Lastly, to help the search engines understand the actionable nature of your product pages you should includes words such as “buy”, “purchase”, “shop online” etc. When including these types of action phrases it will be most effective to string them along a keyword for the product. something such as “When buying a roo online, you have several options for color, size and delivery”. It’s way too easy to get spammy when trying to create actionable content… so pay close attention to the perceived intent of the words you chose.
The problem? Google has first alarmed the user with strong, scary text (Severe health issues are found on your site), images and colors. Secondly, telling the user that an archive page for example, blocked in robots.txt is an “important page”. So the user, who is probably just a business owner…. Hurries to pay their IT guy to unblock this “important page”, so Google can omit it from the search results for duplicity and “low quality”.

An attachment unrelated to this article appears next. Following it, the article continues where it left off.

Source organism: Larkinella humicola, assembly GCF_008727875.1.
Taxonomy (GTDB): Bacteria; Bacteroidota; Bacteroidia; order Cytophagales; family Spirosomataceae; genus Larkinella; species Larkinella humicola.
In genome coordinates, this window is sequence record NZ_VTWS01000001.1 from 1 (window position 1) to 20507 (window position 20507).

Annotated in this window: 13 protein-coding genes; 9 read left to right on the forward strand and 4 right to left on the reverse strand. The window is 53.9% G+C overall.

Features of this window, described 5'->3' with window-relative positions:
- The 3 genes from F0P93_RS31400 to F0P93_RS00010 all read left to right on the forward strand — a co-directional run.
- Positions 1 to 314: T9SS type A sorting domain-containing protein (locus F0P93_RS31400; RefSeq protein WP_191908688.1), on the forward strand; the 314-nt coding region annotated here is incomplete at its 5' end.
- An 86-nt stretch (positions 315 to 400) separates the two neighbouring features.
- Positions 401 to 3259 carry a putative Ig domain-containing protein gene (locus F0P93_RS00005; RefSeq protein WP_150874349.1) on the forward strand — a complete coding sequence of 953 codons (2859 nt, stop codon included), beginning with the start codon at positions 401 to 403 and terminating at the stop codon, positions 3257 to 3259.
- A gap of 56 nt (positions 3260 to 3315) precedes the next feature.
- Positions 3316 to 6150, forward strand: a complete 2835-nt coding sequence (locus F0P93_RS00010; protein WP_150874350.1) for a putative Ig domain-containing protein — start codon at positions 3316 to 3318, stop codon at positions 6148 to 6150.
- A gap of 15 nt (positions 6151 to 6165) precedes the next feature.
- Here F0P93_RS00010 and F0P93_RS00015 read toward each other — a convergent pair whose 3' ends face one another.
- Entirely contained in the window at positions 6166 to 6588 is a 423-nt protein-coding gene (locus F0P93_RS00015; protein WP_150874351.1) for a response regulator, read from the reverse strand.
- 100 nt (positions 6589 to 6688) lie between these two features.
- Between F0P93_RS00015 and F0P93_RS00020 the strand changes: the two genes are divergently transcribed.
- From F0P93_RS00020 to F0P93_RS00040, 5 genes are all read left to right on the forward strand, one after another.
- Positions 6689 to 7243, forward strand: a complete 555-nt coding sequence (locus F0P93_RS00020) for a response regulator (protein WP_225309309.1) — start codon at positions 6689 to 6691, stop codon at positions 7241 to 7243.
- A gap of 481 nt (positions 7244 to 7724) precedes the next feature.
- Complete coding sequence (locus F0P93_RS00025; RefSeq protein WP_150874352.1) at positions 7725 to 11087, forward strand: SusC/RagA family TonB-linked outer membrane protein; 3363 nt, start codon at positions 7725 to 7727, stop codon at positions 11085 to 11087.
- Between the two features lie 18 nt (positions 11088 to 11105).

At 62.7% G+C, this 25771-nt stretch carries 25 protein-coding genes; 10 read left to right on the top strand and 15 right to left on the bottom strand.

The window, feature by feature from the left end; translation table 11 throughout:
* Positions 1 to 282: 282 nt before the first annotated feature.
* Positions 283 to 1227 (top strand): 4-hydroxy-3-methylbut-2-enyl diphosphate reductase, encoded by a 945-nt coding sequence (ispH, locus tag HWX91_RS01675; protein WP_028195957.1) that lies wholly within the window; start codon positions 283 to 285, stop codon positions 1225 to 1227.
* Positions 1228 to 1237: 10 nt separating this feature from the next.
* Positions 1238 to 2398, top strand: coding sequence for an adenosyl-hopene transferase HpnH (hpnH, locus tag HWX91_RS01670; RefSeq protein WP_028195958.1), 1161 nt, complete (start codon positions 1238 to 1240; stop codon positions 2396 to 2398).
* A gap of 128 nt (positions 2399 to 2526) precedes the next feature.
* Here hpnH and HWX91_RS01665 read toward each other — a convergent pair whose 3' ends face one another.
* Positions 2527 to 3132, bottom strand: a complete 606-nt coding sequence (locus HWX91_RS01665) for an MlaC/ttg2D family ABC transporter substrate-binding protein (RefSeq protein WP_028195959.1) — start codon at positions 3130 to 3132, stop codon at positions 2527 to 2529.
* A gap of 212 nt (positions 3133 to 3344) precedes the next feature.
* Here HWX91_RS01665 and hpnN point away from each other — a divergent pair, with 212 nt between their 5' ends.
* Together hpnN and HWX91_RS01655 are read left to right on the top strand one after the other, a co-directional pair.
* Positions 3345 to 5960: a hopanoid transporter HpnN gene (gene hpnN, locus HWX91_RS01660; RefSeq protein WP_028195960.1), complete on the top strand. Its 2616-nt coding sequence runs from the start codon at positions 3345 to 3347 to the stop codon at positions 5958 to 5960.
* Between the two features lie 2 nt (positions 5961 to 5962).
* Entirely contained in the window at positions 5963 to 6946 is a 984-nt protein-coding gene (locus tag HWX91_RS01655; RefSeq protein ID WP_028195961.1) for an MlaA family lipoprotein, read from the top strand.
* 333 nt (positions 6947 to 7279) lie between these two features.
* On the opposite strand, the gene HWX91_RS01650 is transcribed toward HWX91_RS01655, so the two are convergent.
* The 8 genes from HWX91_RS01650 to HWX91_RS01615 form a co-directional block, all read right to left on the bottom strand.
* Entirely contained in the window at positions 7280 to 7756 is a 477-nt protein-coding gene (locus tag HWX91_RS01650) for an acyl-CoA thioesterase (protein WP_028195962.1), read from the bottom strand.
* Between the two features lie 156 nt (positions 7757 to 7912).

I have in the past defended Google’s business practices and desire to make the index a more user friendly and productive experience….. BUT now I’m not so sure Google isn’t the capitalists that many claim they are.
I think Matt hit on a couple of key things on this subject that easily translate in to our current experiences with the Panda update. Using words like “trust” and “user experience” tell me that while it may not be a direct ranking signal…. It is being signaled from other relevant areas such as we see in the quality guidelines Google has given us in regards to Panda.
Panda has become such a daunting and distressing word in our world lately. Makes me wonder why such a cute and loved animal such as the panda was used to name/describe the utter mayhem. I mean seriously, isn’t something such as wolverine, crocodile or even tasmanian devil seem more fitting?